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What is the Difference Between 10 Ply and 4 Ply Tires?

If you’re wondering what the difference is between 10 ply and 4 plies, read on. These two tire types are made up of different ply thicknesses. One type of ply is known as bias ply while the other is known as radial ply. Bias ply tires contain thicker layers than conventional tires. They also wear more quickly than conventional tires and exhibit higher rolling resistance, resulting in flat spots or wandering on bad surfaces.

Although many people still talk about tire ply as an indicator of load carrying capacity, this is an outdated way to compare different tires. The number of plies isn’t always an accurate representation of the number of layers, and many modern tires do not have 10 plies. In reality, your current tires likely have four plies, and may have an additional nylon cap ply. Instead, think in terms of the load index.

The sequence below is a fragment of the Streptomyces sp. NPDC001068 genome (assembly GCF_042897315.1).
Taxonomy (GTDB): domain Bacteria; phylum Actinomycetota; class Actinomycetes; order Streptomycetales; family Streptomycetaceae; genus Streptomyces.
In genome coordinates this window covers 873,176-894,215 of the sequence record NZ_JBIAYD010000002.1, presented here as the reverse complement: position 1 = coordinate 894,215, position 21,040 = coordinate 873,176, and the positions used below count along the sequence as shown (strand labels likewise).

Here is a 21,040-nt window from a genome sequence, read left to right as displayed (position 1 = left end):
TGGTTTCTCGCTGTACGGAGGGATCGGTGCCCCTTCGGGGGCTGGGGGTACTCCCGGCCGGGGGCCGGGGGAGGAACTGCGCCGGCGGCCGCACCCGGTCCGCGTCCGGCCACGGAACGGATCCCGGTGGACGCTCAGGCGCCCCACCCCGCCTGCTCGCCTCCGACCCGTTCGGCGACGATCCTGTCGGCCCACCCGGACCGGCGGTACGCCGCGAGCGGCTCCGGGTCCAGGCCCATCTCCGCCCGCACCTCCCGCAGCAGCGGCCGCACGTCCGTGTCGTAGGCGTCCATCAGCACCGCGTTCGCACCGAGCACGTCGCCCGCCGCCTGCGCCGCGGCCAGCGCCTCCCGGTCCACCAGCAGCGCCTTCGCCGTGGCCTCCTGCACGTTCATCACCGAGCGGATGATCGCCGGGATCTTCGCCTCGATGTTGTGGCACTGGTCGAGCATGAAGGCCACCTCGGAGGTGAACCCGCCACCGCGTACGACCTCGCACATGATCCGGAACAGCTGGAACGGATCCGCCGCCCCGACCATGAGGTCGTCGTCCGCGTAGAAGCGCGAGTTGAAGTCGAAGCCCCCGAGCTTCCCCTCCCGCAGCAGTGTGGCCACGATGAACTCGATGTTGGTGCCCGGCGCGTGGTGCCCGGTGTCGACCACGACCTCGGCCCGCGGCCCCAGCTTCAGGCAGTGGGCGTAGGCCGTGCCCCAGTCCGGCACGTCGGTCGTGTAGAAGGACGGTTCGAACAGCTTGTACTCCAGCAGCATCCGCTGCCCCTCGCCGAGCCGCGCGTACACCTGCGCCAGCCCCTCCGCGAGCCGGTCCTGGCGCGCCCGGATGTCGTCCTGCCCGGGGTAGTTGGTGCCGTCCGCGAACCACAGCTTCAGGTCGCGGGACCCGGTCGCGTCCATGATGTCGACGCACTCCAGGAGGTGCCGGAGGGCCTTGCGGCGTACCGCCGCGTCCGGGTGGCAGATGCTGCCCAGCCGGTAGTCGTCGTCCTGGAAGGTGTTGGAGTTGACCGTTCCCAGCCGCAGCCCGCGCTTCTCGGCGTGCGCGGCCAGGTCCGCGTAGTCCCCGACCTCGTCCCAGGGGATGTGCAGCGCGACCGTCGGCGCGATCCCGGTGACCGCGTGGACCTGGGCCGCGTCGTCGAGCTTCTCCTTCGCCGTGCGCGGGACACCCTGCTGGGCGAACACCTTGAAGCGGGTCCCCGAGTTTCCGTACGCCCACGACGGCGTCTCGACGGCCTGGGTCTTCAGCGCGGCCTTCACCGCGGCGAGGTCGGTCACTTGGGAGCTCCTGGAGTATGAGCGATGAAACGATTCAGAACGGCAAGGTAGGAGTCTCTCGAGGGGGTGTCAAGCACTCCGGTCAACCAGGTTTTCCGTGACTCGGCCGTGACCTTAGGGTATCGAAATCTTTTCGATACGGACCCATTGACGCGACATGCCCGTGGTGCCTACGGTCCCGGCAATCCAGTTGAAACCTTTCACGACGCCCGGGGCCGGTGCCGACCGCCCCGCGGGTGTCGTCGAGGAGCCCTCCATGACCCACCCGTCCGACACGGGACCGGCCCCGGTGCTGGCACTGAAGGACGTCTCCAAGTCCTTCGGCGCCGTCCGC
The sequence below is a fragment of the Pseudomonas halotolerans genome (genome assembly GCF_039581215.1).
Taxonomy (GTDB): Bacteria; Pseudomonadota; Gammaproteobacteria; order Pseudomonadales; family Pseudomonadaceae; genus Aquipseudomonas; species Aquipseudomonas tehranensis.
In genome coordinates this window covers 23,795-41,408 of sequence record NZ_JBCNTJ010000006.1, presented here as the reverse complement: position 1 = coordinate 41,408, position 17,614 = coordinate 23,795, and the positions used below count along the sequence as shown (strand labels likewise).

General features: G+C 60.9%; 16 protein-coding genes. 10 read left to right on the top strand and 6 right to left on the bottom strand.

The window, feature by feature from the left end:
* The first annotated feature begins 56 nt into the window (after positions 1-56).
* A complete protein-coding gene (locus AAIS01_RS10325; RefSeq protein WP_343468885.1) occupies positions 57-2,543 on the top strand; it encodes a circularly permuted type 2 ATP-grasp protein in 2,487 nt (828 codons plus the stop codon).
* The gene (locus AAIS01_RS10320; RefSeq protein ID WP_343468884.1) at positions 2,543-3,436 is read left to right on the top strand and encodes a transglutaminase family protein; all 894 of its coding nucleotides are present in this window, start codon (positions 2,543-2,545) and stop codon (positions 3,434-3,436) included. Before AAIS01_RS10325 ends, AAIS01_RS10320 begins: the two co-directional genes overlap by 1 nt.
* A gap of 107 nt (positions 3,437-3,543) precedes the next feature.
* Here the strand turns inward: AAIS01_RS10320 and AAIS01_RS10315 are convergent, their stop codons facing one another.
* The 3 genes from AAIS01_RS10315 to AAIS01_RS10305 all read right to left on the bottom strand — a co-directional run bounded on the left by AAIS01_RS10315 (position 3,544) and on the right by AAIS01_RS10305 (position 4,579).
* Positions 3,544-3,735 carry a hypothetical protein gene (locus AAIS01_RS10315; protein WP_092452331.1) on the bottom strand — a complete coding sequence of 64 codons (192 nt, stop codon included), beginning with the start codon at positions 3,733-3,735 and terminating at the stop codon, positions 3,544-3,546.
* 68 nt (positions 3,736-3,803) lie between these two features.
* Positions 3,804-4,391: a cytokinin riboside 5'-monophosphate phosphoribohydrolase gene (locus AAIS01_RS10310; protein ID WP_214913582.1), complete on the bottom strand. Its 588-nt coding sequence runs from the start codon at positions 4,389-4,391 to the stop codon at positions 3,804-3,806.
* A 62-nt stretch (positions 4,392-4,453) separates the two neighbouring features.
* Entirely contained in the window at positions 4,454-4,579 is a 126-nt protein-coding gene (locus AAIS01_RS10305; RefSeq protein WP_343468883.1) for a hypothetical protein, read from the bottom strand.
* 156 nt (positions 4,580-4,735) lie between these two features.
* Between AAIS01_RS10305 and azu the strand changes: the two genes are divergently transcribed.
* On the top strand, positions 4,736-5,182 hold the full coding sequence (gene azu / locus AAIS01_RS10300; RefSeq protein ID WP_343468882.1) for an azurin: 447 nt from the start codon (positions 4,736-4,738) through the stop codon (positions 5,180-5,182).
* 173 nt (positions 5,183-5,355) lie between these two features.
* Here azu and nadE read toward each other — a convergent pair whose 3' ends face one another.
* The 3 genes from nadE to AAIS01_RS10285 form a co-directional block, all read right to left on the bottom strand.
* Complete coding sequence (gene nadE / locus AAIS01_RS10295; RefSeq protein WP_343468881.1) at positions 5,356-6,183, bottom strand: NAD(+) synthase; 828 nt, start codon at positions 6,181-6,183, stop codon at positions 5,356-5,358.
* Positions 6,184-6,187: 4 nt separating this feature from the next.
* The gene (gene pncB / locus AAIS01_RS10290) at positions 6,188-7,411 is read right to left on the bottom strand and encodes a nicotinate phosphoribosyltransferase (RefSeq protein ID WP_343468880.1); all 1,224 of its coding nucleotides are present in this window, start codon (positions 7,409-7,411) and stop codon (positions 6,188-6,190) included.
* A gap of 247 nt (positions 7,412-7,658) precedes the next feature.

Typically, 10 ply tires are more expensive than their four-ply counterparts. They can carry heavier loads, but their weight can lower gas mileage and cause acceleration problems. If you don’t haul a lot, you may not need to buy 10 ply tires, and you can spend the extra money on a regular oil change and tune-up instead.

Although four-ply tires are generally cheaper than their counterparts, they may not be as durable as ten-ply tires. A thicker tire also offers better traction. It is better for recreational riding, as it is easier to ride over potholes. Despite the difference in performance, the main difference between 4 ply and 10 ply tires is the load range.

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